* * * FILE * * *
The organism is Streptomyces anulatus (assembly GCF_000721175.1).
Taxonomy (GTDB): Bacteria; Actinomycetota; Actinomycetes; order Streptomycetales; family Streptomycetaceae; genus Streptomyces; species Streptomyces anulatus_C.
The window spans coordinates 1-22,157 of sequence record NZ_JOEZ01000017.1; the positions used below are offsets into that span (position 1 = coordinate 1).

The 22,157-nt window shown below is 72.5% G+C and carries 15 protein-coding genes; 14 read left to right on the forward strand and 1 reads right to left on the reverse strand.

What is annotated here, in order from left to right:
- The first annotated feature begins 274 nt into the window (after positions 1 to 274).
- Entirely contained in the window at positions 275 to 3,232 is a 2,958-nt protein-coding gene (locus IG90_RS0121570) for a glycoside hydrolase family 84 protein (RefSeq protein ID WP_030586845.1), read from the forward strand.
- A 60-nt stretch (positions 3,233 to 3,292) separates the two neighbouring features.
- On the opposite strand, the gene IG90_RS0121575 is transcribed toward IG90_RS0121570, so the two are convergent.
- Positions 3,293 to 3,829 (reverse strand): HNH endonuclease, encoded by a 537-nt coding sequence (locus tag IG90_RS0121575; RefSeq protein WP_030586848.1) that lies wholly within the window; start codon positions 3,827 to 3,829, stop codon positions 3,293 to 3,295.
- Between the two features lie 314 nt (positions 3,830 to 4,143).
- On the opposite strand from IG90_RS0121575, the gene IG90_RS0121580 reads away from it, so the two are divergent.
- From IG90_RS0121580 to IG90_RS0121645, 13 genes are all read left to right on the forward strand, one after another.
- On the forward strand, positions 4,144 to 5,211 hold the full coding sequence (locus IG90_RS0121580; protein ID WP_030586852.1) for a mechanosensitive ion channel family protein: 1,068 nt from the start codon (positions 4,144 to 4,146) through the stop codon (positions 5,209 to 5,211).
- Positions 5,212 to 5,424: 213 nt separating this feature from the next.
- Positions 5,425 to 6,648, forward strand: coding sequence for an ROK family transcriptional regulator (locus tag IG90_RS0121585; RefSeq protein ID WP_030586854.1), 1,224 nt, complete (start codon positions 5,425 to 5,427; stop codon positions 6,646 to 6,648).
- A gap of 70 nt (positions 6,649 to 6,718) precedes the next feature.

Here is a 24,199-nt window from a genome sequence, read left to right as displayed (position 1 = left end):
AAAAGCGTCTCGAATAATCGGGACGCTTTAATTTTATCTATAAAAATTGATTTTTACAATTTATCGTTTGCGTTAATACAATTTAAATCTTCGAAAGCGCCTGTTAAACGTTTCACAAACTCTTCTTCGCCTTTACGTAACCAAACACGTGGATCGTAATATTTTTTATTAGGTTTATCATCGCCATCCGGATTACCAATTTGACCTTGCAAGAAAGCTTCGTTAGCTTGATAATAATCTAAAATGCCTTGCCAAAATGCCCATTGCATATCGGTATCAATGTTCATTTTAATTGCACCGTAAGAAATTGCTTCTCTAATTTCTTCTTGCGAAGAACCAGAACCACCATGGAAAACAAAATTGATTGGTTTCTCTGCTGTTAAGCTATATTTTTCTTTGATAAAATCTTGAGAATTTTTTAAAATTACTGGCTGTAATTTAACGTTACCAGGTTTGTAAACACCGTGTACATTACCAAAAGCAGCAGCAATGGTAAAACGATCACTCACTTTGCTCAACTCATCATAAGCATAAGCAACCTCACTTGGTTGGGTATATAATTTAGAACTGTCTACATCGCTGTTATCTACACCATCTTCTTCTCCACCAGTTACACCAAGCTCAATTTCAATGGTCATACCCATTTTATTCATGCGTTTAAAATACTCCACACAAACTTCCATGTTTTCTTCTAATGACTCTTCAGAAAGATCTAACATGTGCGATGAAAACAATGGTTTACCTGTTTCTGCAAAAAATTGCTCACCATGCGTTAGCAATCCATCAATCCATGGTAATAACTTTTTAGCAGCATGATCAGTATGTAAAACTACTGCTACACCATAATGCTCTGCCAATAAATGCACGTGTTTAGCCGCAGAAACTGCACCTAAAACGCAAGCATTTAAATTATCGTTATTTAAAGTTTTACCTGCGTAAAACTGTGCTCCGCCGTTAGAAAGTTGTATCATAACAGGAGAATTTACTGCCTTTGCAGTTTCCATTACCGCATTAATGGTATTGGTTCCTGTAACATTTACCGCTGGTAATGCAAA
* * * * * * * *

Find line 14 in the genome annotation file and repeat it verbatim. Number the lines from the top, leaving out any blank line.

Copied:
- On the forward strand, positions 4,144 to 5,211 hold the full coding sequence (locus IG90_RS0121580; protein ID WP_030586852.1) for a mechanosensitive ion channel family protein: 1,068 nt from the start codon (positions 4,144 to 4,146) through the stop codon (positions 5,209 to 5,211).